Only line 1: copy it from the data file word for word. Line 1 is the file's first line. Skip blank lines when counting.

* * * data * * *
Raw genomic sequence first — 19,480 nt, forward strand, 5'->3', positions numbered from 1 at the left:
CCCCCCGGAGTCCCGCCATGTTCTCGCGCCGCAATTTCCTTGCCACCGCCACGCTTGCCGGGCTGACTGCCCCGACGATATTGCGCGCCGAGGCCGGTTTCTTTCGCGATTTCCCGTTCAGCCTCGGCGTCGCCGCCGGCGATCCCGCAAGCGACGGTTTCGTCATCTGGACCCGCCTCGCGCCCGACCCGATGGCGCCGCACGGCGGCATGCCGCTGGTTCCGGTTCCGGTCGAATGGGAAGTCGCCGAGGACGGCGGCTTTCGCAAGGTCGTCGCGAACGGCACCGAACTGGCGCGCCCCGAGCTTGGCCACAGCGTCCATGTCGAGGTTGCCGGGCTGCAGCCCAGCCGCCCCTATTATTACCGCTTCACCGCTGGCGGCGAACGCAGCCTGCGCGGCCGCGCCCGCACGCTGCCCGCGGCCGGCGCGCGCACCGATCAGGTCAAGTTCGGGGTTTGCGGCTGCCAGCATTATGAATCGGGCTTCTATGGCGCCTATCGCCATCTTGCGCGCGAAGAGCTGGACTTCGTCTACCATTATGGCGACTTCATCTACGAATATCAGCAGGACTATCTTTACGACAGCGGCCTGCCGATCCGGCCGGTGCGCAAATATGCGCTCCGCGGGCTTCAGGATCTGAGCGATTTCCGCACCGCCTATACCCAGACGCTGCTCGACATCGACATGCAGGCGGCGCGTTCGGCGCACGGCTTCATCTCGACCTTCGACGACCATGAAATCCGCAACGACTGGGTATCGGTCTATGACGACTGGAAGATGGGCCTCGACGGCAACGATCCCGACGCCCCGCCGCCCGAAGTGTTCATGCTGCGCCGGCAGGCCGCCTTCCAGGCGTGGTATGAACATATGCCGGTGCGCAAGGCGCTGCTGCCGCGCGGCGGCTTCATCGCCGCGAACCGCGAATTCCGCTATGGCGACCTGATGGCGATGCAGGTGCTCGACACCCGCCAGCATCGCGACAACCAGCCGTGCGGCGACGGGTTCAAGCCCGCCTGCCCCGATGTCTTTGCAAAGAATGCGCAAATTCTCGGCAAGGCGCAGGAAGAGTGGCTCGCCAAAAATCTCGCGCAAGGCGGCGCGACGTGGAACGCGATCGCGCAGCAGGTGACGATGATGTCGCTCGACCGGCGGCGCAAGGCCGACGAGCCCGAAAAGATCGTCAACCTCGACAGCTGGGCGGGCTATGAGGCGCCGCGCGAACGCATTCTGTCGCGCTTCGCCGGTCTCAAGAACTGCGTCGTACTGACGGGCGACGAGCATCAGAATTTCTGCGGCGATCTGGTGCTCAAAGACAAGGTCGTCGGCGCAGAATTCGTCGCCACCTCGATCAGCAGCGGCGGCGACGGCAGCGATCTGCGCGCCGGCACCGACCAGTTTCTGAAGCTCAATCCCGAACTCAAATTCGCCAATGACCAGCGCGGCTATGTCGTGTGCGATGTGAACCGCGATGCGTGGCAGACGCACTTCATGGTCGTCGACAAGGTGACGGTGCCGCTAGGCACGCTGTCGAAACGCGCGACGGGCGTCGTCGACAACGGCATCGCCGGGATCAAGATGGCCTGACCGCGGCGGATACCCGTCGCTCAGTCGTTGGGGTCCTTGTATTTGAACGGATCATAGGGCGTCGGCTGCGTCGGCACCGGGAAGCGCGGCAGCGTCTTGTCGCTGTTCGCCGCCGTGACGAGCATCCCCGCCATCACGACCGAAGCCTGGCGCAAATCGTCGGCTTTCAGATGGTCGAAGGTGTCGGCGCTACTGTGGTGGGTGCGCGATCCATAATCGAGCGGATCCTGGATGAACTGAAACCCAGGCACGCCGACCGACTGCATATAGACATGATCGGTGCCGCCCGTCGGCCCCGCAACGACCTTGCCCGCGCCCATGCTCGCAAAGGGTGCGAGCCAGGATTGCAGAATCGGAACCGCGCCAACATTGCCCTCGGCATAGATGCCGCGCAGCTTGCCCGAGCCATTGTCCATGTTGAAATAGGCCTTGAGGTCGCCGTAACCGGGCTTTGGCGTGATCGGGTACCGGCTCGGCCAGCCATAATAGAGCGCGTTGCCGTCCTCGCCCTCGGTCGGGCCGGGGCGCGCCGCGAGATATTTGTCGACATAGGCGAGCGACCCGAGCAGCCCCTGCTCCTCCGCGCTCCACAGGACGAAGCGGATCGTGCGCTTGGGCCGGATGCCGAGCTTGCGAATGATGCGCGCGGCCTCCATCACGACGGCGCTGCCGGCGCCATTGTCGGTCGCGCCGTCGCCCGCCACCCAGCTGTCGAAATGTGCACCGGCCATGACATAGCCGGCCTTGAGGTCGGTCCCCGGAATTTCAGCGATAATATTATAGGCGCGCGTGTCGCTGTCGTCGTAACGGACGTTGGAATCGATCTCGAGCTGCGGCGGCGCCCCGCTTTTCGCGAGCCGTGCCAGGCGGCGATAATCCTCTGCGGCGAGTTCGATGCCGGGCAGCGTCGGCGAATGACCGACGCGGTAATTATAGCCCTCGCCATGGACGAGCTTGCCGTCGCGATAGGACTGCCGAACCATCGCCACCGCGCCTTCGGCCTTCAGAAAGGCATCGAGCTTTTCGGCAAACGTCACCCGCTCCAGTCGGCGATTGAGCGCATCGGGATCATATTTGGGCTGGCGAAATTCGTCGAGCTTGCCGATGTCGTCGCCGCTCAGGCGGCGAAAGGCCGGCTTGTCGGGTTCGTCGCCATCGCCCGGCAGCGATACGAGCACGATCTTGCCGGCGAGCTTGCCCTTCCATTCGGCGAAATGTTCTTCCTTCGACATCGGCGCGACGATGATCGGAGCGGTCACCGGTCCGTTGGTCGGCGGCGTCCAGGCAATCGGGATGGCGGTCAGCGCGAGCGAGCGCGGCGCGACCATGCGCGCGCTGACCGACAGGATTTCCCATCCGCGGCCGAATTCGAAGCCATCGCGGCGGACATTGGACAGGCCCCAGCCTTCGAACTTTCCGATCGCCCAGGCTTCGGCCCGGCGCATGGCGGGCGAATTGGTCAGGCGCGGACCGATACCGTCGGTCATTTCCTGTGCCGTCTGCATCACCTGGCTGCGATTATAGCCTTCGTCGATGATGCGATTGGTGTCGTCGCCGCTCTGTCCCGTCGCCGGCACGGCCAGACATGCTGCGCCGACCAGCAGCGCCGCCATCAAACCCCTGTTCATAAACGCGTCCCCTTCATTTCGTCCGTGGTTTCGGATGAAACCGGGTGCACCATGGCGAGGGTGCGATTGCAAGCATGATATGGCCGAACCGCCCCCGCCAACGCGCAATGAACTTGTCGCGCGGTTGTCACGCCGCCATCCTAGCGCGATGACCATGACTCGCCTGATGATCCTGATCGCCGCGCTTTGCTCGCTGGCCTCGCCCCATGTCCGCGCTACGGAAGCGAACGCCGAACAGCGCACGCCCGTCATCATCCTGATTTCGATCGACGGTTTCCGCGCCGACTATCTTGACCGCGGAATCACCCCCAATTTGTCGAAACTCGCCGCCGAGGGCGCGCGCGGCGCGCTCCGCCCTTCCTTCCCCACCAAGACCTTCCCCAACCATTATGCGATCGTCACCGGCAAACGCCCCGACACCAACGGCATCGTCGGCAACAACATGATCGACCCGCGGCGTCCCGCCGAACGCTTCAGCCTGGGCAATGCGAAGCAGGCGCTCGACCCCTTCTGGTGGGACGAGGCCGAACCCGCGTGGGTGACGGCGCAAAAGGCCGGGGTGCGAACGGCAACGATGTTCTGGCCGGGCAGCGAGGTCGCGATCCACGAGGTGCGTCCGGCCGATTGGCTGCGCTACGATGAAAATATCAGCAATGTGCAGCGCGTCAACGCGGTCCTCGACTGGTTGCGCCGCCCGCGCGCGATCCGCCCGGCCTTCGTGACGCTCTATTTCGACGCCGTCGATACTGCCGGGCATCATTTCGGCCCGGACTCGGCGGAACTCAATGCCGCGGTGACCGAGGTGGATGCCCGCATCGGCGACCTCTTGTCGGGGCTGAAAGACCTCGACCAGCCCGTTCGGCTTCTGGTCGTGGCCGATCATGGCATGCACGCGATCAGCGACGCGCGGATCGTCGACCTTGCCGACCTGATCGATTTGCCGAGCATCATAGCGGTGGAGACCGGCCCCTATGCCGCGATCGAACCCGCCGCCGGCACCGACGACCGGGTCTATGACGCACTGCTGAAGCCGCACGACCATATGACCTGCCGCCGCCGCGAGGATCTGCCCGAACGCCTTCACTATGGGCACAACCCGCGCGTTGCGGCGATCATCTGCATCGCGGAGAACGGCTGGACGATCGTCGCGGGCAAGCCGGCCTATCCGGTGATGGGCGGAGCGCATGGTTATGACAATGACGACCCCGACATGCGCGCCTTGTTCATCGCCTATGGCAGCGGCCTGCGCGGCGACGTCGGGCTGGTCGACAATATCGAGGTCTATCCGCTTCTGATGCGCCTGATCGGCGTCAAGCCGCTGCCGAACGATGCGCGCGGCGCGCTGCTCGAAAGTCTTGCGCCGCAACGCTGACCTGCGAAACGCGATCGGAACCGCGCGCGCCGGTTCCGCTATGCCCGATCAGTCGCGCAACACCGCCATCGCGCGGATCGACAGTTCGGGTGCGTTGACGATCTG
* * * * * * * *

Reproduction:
Raw genomic sequence first — 19,480 nt, forward strand, 5'->3', positions numbered from 1 at the left: